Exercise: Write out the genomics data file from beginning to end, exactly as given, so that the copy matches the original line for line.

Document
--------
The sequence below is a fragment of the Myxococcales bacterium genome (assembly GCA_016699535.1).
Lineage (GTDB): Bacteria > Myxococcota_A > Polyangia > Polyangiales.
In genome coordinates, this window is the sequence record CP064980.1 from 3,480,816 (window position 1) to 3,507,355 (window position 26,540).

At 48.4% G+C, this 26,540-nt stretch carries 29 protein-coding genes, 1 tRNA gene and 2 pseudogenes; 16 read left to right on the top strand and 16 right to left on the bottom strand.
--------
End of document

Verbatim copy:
The sequence below is a fragment of the Myxococcales bacterium genome (assembly GCA_016699535.1).
Lineage (GTDB): Bacteria > Myxococcota_A > Polyangia > Polyangiales.
In genome coordinates, this window is the sequence record CP064980.1 from 3,480,816 (window position 1) to 3,507,355 (window position 26,540).

At 48.4% G+C, this 26,540-nt stretch carries 29 protein-coding genes, 1 tRNA gene and 2 pseudogenes; 16 read left to right on the top strand and 16 right to left on the bottom strand.